Results of modeling studies indicate that attaching titanium atoms (blue) to the ends of an ethylene molecule (yellow-green) will result in a capsule-shaped complex that absorbs 10 hydrogen molecules (red). The results open a new avenue in the pursuit of materials that will enable efficient solid-state storage of hydrogen.

Image courtesy of NIST

New research by the National Institute of Standards and Technology (NIST, www.nist.gov) shows that ethylene might be a good fit for storing hydrogen, which is being touted by many as the transportation fuel of the future. Findings reported by scientists from NIST and Turkey’s Bilkent University (www.bilkent.edu.tr) predicts that “ethylene, a well-known inexpensive molecule, can be an important basis in developing frameworks for efficient and safe hydrogen-storage media.”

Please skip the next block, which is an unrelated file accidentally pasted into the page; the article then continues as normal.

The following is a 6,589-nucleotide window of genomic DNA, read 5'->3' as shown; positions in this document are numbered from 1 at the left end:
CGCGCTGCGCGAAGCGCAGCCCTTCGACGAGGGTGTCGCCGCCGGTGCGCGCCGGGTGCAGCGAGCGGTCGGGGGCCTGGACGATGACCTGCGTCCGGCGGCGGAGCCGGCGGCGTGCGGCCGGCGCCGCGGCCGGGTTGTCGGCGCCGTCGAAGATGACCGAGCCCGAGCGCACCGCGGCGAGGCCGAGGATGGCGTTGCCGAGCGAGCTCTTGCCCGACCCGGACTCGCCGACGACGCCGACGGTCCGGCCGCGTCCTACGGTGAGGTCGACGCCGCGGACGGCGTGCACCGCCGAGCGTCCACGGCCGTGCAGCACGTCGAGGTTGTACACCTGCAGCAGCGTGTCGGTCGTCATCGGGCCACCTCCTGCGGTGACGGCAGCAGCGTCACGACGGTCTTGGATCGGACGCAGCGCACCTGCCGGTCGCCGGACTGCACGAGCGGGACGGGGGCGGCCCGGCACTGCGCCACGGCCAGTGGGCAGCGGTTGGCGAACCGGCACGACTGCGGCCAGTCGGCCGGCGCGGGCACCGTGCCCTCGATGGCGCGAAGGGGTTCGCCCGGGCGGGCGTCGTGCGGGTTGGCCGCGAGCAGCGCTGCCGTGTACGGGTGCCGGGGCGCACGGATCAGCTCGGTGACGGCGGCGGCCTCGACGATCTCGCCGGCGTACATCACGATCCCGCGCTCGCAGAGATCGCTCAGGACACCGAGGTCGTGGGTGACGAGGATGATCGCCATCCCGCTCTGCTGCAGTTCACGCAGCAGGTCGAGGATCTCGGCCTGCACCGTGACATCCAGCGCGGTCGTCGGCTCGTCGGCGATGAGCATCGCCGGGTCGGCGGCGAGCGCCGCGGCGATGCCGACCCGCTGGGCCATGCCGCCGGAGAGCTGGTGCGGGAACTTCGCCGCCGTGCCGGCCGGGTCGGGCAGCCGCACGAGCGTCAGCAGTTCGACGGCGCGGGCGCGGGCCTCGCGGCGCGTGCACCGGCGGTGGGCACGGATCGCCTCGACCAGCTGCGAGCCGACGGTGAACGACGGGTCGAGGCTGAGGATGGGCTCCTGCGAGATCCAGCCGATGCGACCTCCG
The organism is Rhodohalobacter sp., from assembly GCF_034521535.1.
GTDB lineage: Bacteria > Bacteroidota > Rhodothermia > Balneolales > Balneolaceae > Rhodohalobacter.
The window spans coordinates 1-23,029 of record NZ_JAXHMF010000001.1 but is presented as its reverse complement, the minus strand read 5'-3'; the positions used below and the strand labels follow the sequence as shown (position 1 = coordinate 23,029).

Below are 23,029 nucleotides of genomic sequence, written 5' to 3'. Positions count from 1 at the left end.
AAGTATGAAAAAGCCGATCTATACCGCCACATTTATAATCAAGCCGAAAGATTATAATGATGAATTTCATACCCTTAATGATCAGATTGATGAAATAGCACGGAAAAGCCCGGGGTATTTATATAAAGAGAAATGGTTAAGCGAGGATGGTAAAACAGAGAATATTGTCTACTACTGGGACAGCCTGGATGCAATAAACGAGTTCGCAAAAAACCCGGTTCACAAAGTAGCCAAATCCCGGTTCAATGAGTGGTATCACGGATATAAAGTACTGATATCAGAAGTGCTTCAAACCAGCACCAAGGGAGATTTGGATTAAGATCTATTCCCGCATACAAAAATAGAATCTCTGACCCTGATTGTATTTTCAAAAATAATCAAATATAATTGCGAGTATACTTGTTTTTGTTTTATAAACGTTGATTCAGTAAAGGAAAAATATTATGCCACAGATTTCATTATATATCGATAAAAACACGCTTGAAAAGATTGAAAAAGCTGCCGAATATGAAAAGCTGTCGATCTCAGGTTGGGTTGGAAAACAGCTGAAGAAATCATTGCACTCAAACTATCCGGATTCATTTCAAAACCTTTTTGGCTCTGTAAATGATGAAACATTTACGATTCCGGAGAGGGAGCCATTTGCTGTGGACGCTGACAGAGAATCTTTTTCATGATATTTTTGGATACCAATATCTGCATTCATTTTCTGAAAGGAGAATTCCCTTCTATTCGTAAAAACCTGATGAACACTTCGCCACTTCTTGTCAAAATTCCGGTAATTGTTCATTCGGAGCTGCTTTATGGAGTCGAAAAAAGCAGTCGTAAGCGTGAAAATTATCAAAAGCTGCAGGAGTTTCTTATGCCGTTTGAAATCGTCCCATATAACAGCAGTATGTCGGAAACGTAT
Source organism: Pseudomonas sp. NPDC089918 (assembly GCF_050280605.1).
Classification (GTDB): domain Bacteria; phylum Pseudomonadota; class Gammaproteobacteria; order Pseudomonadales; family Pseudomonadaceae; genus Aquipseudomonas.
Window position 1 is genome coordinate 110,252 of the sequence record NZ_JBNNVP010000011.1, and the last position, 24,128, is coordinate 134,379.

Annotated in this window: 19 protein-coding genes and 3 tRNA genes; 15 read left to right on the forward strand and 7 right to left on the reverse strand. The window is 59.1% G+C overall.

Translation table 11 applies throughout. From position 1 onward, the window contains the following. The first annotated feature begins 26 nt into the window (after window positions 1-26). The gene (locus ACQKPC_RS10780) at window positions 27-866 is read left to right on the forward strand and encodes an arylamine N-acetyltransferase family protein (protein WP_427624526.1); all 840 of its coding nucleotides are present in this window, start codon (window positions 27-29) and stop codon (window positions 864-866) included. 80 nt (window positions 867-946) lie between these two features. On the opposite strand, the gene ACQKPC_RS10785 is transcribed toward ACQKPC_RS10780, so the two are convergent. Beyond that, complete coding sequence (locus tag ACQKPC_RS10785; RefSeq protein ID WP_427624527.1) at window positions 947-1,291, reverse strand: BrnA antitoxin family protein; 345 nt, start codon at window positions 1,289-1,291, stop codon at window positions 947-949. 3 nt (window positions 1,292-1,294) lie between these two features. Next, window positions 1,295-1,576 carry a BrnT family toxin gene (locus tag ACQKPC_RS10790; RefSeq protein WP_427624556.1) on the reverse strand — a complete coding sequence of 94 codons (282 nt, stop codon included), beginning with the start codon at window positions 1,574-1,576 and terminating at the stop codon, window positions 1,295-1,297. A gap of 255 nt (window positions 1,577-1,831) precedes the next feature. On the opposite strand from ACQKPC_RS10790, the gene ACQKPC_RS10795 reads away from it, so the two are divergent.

The research team’s calculations show that attaching titanium atoms at opposite ends of an ethylene molecule (four hydrogen atoms bound to a pair of carbon atoms) will result in a very attractive “two for” deal, according to a report by NIST. The addition of the two metal atoms results in a net gain of up to 10 hydrogen molecules that can absorb onto the ethylene-titanium complex, for a total of 20 hydrogen atoms. As important, NIST says the engineered material will release the hydrogen with only a modest amount of heating.

The absorbed hydrogen molecules account for about 14 percent of the weight of the titanium-ethylene complex — approximately double the Department of Energy’s (www.doe.gov) minimum target of 6.5 percent for economically practical storage of hydrogen in a solid-state material. While NIST acknowledges that significant challenges remain to be overcome before this process is ready for real-world applications, it believes solid-state storage is preferred to storing hydrogen as a liquid or compressed gas, both of which require large-volume tanks. The research team anticipates that ethylene-based complexes, made with titanium or other so-called transition metals, will prove easier to synthesize and, then, to evaluate for their potential for high-capacity hydrogen storage.